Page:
a weblog by Schuyler D. Erle
Sun, 15 Aug 2004
My uncle Shelley sent me this bit of liberal propaganda, entitled A Day in the Life of Joe Middle-Class Republican, which, although heavy-handed, is also chock-full of either delicious or distressing irony, depending on how you look at it.
The thesis of this polemic seems to be the same as that of Thomas Frank's What's the Matter with Kansas?, which is that middle America has been more and more consistently voting for the party with the conservative, jingoistic rhetoric, while completely ignoring the fact that, once in power, that same political party enacts laws that only screw them over further. Because when next election time comes around, the Republican candidate runs on terrorism-this, abortion-that, gay-marriage-the-other, and meanwhile the flavorless pablum that the Democrats have been serving up for the last 25 years in their misguided attempt to pander to the middle, with no emphasis on any recognizable principles of any kind, has left that same middle American cold. And so that American votes for the party of Lincoln, which is also in this day and age the party that brought you Halliburton, Abu Ghraib, and the Department of Homeland Security. And so the Republican wins, in spite of the fact that his first official act will be to bend said hard-working American over a chair, economically speaking. The only times the Democrats emerge from their bland, value-free stupor are under the aegis of a charismatic showman, like Bill Clinton, who sadly couldn't manage to keep his dick in his pants.
Which is probably what prompts Uncle Shelley to write, in a separate e-mail, "OK, so after the latest revelations by the esteemed governor of New Jersey, I have finally figured out the difference: The Democrats lie about making love. The Republicans lie about making war. Pass it on." This I have dutifully done. Thank you, Uncle Shelley!
Sat, 14 Aug 2004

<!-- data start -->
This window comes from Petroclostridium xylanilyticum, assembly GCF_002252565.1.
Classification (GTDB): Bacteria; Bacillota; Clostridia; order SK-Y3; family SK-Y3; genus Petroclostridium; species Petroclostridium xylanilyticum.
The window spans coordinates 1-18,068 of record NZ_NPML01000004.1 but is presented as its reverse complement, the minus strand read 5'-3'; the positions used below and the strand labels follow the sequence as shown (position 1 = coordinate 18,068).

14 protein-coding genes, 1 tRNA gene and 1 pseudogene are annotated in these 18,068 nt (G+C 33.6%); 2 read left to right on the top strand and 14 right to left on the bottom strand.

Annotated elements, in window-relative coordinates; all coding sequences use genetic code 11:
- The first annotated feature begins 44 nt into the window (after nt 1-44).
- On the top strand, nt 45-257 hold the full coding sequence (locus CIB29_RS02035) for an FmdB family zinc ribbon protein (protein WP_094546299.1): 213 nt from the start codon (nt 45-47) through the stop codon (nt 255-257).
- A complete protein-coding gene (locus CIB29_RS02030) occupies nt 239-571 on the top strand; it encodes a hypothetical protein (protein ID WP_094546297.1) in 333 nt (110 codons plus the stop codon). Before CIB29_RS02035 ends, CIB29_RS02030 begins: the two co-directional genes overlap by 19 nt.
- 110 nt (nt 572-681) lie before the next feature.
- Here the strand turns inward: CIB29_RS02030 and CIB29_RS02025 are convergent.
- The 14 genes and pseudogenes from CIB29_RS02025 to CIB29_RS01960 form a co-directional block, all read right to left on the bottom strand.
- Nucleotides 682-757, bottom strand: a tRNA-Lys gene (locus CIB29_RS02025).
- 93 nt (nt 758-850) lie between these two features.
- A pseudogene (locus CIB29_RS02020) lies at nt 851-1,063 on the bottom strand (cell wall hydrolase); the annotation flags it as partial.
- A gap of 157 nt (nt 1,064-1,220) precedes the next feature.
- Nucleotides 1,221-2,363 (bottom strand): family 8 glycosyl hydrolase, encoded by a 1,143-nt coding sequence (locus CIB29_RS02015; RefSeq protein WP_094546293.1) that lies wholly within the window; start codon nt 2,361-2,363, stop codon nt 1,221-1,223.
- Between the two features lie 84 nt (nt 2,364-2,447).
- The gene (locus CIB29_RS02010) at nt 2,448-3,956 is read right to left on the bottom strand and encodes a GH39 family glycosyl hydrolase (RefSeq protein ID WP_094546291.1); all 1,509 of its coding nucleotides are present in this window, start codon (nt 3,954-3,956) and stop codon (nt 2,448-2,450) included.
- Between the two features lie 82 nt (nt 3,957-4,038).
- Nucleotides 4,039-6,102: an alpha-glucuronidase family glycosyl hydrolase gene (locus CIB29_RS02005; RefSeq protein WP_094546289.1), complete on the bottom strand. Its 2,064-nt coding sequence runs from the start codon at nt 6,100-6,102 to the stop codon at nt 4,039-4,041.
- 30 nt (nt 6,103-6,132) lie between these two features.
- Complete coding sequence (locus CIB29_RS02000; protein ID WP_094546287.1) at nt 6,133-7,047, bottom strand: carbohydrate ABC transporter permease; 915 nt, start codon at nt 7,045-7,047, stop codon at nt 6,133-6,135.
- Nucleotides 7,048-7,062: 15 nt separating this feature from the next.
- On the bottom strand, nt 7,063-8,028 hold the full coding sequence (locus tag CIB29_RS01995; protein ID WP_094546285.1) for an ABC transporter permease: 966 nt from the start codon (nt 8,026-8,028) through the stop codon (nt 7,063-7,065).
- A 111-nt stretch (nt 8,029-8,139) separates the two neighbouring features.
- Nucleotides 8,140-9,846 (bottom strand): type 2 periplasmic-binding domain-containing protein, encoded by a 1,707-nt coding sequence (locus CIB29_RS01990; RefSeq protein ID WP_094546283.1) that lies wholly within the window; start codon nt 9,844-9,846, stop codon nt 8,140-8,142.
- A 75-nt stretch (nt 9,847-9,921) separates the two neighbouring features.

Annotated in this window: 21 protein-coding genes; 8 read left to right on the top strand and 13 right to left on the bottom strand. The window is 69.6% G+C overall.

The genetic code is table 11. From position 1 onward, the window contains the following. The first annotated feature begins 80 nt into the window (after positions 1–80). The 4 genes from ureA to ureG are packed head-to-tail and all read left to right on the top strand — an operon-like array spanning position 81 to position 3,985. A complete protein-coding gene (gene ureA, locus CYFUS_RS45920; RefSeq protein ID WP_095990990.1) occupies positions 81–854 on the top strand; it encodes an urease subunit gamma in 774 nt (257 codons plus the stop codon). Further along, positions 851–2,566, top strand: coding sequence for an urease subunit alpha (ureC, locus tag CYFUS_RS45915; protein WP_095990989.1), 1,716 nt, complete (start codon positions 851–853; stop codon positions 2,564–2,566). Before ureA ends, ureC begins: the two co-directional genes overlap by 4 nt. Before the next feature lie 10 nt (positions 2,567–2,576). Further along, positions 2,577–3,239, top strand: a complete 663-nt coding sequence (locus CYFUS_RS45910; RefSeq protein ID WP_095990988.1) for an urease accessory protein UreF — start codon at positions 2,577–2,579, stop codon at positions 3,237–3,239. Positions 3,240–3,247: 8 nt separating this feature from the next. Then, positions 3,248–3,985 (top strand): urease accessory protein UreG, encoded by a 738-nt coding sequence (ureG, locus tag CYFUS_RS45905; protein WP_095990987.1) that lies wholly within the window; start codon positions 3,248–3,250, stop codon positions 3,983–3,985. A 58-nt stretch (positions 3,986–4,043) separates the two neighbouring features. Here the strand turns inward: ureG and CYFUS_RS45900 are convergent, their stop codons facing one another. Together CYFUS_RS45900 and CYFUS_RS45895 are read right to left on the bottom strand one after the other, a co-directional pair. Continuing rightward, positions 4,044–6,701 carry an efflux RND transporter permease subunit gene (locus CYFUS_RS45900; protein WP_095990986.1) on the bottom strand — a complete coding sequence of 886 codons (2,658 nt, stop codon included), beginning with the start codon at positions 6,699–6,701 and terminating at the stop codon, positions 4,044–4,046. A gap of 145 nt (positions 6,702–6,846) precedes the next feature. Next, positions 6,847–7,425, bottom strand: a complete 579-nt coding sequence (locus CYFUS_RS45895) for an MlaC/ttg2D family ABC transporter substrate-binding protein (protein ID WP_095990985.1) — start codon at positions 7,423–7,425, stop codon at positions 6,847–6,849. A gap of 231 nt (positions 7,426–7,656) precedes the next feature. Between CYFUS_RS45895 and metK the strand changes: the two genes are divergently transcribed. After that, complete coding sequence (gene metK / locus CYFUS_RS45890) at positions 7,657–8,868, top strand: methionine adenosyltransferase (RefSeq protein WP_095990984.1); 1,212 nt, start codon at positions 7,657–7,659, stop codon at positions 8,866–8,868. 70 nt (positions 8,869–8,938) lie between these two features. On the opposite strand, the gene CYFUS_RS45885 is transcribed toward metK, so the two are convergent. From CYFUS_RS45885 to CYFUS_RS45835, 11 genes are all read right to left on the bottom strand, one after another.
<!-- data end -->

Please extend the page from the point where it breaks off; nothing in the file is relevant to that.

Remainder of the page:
On the very same day that Typhoon Rananim, the biggest typhoon in seven years, hits China, killing 115, Hurricane Charley, the biggest Gulf storm in twelve years hits the Florida coast, causing untold damage. But, no, global warming isn't, you know, real, or anything.
As it happens, in the process of working on Mapping Hacks - which is what I'm supposed to be doing right now - I had recourse to calculate how many people would be displaced by a 10 meter rise in sea level that might occur if the polar ice caps continue to melt. In Western Europe alone, the figure is something like 40 million people. On the East Coast of the United States, it's another 20 million or so. I haven't done the calculations for, say, Bangladesh, but, if you buy the book, you can follow the instructions and work out the bad news for yourself.
So I guess I should be proud to report that I've cut back on my former major contribution to global warming: I got rid of my car. Not the Mercedes, which died of sudden, catastrophic lubricant failure in January, but the Toyota Tercel station wagon we got to replace it, which died of a not-quite-as-sudden coolant failure the day after our wedding on a celebratory road trip around the North Bay. Jo, being a lifelong city dweller, doesn't drive, and we were racking up a fortune in parking tickets, and the reality is that we haven't needed it, living as we have in San Francisco, just uphill from the Mission, in an area quite well served by public transit. Still, it's been really strange to have driven 90,000 miles in the three years between 1999 and 2002, and now be without a car. Every road trip we've been on since this spring - up to Trinity County for Evan & Gaba's wedding, and to Portland for OSCon - I've fairly begged to be allowed to drive.